9. 9. SOV  Mode  Share     By  Density   PUMA  Density   PUMA  Density   Transit  Mode   Share   By  Density   PUMA  Density   Walk/Bike  Mode   Share   By  Density  
  10. 10. Label   State-­‐ Indicator   Model   Runs   PUMA  Pop.   Density   Fixed  Route   Commuter   Avg  SOV   Commute  Time   MSA  Size   R-­‐Squared   MSA-­‐ Indicator   Model   Runs     PUMA  Pop.   Density   Fixed  Route   Commuter   Avg  SOV   Commute  Time   R-­‐Squared   N-­‐Observations   Multi-­‐ Family   Rent   Beta   .05***   .07***   -­‐.05*   .03***   .38   .06***   .08***   .12**   .36   504,371   1015   Single   Family   Rent   Beta   .04***   .03***   -­‐.06**   .04***   .42   .05***   .04***   -­‐.01   .41   267,483   1015   Single   Family   Mortgage   (Owned   <1  yr)   Beta   .05***   .04***   -­‐.20**   .08***   .44   .06***   .06***   -­‐.29**   .48   108,229   1010   Single   Family  Unit   Value   (Owned  <1   yr)   Beta   .04***   .08***   -­‐.45**   .11***   .53   .08***   .07***   -­‐.45***   .49   116,050   1010  Not  Shown:    Indicator  variables,  other  independent  control  
  11. 11. MSA-­‐Specific  Elas5ci5es*   *full  results  available  upon  request   Label   MSA-­‐ Indicator   Model   Runs   PUMA  Pop.  Density   Fixed  Route   Commuter   Avg  SOV  Commute   Time   R-­‐Squared   MSA-­‐ Indicator   Model   Runs     PUMA  Pop.  Density   Fixed  Route   Commuter   Avg  SOV  Commute   Time   R-­‐Squared   New   York   City   Beta   .11***   -­‐.02***   -­‐.02   .22   San   Diego   -­‐.46***   .39***   .03   .26   San   Francisco   Beta   .04***   -­‐.02   -­‐.21**   .27   Seattle   .03***   .03*   -­‐.19***   .41   Los   Angeles   Beta   .07***   .03   -­‐.44***   .26   Indianapol is   .01   .21   -­‐.68***   .42   Charlotte   Beta   .05***   N/A   .15**   .38   .   Houston   .03***   N/A   -­‐.91***   .37  
  12. 12. Takeaways(1)   •  Housing  costs  may  be  very  inelastic  with  respect  to   density   •  Impacts  of  “density”  on  “affordability”  often  cited  may  in   fact  be  the  impacts  of  density  and  regional  economies  of   scale  as  opposed  to  density  promoting  policies  alone  like   in#ill  development.   In#ill  in  San   Francisco   In#ill  in  Corvallis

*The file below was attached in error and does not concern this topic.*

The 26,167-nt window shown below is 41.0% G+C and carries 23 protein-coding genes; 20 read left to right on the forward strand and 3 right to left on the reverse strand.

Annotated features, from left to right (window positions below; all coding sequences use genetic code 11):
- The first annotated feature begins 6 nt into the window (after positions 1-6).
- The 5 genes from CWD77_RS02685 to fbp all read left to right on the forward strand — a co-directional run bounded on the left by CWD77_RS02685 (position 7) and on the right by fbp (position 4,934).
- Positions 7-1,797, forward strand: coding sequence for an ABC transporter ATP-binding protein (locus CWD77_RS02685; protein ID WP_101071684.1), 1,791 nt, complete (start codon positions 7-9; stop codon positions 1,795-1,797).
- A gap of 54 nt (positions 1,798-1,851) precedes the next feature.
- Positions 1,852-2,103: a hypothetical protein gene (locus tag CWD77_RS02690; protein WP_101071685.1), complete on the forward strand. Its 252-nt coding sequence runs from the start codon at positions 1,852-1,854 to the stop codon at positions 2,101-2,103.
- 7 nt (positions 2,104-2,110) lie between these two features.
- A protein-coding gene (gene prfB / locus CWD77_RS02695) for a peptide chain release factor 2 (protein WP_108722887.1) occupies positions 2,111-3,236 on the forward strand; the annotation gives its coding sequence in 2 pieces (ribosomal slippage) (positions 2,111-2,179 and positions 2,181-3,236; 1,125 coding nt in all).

13. 13. Takeaways  (2)   •  The  “transit  premium”  can  be  captured  just  by   identifying  units  with  FRT  commuters.   –  Our  elasticities  of  .03  to  .07  are  going  to  be   underestimates.   •  PUMS  data  useful  in  measuring  affordable  housing  goals   over  time   http://www.valleymetro.org/metro_projects_planning/transit_oriented_development  
  14. 14. Takeaways  (3)   •  Home  owners  in  neighborhoods  with  lower  SOV   commute  times  pay  higher  mortgages   –  This  is  especially  true  and  more  signi#icant  in  the   sunbelt.       Source:  http://www.city-­‐data.com/forum/general-­‐u-­‐s/843161-­‐best-­‐city-­‐southwest-­‐3.html
  15. 15. Policy  Implications   •  “Density”  itself  is  not  a  major   driver  of  prices   –  Certain  types  of  policies  intended   to  promote  density  may  increase   housing  in  the  medium  term   (0-­‐30  years),  particularly  urban   growth  boundaries.   –  Other  policies  may  yield  less   negative  impacts   •  Construction  of  Fixed  Route   Transit  systems  may  signi#icantly   change  affordability  along  routes   –  This  has  not  been  proven  or   explored  for  Bus  Rapid  Transit,   however.     Source:  ttp://www.mercurynews.com/business/ci_24857532/san-­‐ francisco-­‐tech-­‐bus-­‐protests-­‐deal-­‐charge-­‐fees